John Cleese is clarifying the status of a controversial and allegedly transphobic scene in the movie ‘Life of Brian’.
Cleese, who confirmed he’s adapting the 1979 play into a stage play, responded to Daily mail report stating that he was strongly encouraged to cut a sequence involving a man asking to be called Loretta and talking about wanting to give birth.
The ‘Monty Python’ star took to Twitter to criticize ‘false reporting’ about the scene that could be cut to appease modern audiences.
“A few days ago I spoke to an audience outside London. I told them I was adapting ‘Life of Brian’ so I could make it as a stage play (NOT a musical),” Cleese wrote. “I mentioned that a year ago in New York we had a table reading of the latest draft. All the actors, many of them Tony winners, strongly advised me to cut Loretta’s scene. Of course I’m not going to do that.”
Cleese added that the request to cut Loretta’s scene was “ludicrous” and a reaction to potentially alienating ticket buyers.
“These were absolutely top notch Broadway performers and they were adamant that we weren’t going to get away with doing the scene in New York!” Cleese tweeted. “Producers tend to be fearful and fail to remember that the protests in New York when ‘Brian’ was released meant we never needed to advertise!!”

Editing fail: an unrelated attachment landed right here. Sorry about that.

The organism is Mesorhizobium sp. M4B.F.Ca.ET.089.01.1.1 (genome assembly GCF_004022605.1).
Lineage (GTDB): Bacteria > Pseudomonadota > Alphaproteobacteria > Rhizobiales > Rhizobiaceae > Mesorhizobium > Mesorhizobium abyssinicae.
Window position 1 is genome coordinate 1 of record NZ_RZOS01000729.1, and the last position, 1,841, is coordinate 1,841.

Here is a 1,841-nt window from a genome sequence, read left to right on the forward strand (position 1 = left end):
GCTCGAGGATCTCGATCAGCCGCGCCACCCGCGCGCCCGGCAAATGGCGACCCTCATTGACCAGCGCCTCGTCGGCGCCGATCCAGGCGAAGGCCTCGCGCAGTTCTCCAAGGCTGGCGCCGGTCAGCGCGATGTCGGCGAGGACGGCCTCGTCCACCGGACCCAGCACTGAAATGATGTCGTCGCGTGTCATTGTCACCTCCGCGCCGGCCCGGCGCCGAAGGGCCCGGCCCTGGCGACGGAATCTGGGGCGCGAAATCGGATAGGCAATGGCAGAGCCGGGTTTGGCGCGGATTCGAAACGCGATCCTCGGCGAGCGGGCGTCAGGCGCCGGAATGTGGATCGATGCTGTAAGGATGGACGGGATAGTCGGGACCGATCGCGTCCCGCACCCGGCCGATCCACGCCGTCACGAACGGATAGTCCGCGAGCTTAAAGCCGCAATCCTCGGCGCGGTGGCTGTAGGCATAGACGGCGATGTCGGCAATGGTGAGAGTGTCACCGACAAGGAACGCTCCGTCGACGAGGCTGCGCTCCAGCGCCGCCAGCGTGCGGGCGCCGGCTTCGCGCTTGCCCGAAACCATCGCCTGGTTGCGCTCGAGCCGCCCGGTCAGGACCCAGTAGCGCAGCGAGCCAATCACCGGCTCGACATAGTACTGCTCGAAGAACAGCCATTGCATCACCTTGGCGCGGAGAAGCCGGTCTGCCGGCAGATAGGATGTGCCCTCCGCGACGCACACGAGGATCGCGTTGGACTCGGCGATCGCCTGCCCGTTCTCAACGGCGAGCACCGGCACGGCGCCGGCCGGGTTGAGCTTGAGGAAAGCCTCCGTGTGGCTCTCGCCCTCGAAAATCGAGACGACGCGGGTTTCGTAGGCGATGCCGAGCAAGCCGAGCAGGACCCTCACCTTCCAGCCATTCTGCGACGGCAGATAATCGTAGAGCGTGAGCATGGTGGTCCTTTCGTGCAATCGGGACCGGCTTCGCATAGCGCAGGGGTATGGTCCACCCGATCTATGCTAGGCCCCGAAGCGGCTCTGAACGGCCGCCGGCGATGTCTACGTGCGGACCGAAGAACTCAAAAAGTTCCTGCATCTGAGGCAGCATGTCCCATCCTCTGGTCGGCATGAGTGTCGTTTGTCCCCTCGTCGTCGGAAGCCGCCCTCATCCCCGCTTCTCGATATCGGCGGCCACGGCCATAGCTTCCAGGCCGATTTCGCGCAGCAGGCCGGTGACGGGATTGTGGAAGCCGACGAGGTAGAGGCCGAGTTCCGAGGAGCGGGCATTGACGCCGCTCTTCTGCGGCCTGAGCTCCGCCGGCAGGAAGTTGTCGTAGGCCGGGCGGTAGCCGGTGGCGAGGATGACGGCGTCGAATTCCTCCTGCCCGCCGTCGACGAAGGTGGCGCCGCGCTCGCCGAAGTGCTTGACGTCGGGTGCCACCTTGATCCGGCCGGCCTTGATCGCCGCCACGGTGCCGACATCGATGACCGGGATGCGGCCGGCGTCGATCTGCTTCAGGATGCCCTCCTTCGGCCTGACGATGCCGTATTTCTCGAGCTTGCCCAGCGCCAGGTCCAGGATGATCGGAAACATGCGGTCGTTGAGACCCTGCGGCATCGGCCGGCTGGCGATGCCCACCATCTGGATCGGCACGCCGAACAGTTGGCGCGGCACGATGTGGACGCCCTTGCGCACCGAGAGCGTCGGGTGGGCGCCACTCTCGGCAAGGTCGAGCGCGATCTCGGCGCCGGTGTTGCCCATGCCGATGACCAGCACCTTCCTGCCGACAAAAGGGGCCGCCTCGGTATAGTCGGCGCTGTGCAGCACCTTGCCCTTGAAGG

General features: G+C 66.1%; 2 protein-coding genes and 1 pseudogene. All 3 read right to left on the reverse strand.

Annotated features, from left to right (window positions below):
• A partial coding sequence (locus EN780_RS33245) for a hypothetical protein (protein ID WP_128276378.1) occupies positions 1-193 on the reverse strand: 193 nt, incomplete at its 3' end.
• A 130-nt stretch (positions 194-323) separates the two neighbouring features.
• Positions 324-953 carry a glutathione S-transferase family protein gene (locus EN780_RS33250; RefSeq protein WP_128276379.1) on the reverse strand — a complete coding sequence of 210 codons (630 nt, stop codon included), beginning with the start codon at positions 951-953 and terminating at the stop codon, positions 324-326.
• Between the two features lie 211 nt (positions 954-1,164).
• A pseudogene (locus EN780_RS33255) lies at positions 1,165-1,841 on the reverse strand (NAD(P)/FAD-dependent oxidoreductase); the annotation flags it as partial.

Cleese, who was it accused of being transphobic in 2020 after stick up for JK Rowling, has been adamant that “cancel culture” has curbed creativity in the comedy landscape, stating in 2022: “If you’re worried about offending people and you’re constantly thinking about it, you’re not going to be very creative. So I think it has a disastrous effect.”
Cleese continued at the time: “I think it’s especially troubling at the moment because you can only create an atmosphere of freedom, where you don’t critically check everything you say before moving forward. What you need to be able to do is build without knowing where you’re going because you’ve never been there before. That’s what creativity is: you must be allowed to build. And a lot of comedians are sitting there now and when they think of something, they’re like, ‘Can I get away with it? I do not believe. So and so he got into trouble, and he said that, oh, he said that.’ Do you understand what I mean? And this is the death of creativity.
Cleese announced he was reviving the sitcom ‘Fawlty Towers’ earlier this year, but shut down the reboot concept as a product of ‘wokery’.